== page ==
NUJ holds protests over threats to reporters in Northern Ireland

Intimidation, harassment and online abuse must not be normalised, says union chief

Kathy Johnson, equality officer of NUJ Belfast & District Branch, with Brian Pelan, secretary of NUJ Belfast & District Branch, Anton McCabe, NUJ NEC job-share, and Robin Wilson, chair of NUJ Belfast & District Branch, at a protest in Belfast in support of threatened NUJ colleagues. Photograph: Kevin Cooper, Photoline

Kathy Johnson, equality officer of NUJ Belfast & District Branch, with Brian Pelan, secretary of NUJ Belfast & District Branch, Anton McCabe, NUJ NEC job-share, and Robin Wilson, chair of NUJ Belfast & District Branch, at a protest in Belfast in support of threatened NUJ colleagues. Photograph: Kevin Cooper, Photoline

 

The National Union of Journalists (NUJ) staged socially distanced protests in Belfast and Derry on Monday in support of reporters who recently came under paramilitary threat.

Members of the NUJ held a lunchtime demonstration at Writer’s Square in the Cathedral Quarter of central Belfast before walking together to the steps of St Anne’s Cathedral, where they stood for a minute’s silence in memory of murdered colleagues, Lyra McKee and Martin O’Hagan.

At the same time, members of the NUJ in Derry and the north-west mounted a similar protest at the Guildhall in Derry. Due to the Covid-19 restrictions much of the journalistic protest and commentary took place online.

They were also protesting over threats made against Northern Ireland journalists this year. These included Ulster Defence Association (UDA) threats against two journalists working for the Sunday World in Belfast and a loyalist paramilitary threat against a journalist working for the Belfast Telegraph and Sunday Life newspapers.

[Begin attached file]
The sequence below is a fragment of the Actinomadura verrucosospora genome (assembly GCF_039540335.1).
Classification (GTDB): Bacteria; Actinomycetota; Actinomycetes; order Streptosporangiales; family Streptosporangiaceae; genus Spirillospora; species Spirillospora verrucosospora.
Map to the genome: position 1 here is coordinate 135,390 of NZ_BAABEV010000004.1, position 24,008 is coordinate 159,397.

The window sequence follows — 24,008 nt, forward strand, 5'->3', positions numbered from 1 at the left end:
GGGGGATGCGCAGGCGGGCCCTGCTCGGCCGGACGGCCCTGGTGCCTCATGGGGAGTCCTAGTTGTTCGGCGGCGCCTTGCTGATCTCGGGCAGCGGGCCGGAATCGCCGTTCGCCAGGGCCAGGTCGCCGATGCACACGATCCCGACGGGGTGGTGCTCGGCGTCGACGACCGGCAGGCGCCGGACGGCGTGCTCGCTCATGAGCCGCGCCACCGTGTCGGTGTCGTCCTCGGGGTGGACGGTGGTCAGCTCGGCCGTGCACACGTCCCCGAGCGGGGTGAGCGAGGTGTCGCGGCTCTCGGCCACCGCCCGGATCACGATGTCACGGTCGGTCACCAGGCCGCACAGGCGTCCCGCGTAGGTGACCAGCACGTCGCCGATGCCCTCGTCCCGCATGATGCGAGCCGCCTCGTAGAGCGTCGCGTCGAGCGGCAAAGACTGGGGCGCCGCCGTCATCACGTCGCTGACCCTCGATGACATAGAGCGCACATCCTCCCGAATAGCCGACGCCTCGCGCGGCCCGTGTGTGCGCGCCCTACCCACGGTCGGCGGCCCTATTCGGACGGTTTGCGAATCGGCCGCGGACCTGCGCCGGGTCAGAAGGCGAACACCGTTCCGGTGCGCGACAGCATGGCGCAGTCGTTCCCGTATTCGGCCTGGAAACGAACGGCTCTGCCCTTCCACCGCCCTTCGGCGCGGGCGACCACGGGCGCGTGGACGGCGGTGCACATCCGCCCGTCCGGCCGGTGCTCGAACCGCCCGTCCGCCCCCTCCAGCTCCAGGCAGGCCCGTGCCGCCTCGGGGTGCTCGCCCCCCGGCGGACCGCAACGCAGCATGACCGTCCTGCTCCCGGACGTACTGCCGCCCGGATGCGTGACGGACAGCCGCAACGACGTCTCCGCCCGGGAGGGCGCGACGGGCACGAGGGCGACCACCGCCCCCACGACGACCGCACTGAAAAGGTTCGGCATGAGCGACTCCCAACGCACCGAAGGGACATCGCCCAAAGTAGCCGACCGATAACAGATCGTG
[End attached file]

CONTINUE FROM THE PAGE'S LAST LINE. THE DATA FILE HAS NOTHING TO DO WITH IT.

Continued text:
They also cited the threats against Sunday World journalist Patricia Devlin. In October she lodged a complaint to the North’s Police Ombudsman Marie Anderson over an alleged PSNI failure to investigate a threat to rape her baby son.

In September this year the NUJ accused the British and Irish governments of turning a blind eye to the failure of the PSNI to secure a conviction for the murder of Sunday World journalist and NUJ member Martin O’Hagan. He was shot by the Loyalist Volunteer Force in Lurgan, Co Armagh in September 2001.

Lyra McKee was murdered by the New IRA in Derry in April last year.

The Irish secretary of the NUJ Seamus Dooley said journalists must publicly stand with those under threat. “Threats are occurring nearly every week in Northern Ireland. Women journalists in particular are being targeted with vile and misogynist abuse,” he said.

“Threats should never be accepted as part of the job of a journalist or any other worker. Intimidation, harassment and online abuse should not be normalised,” he added.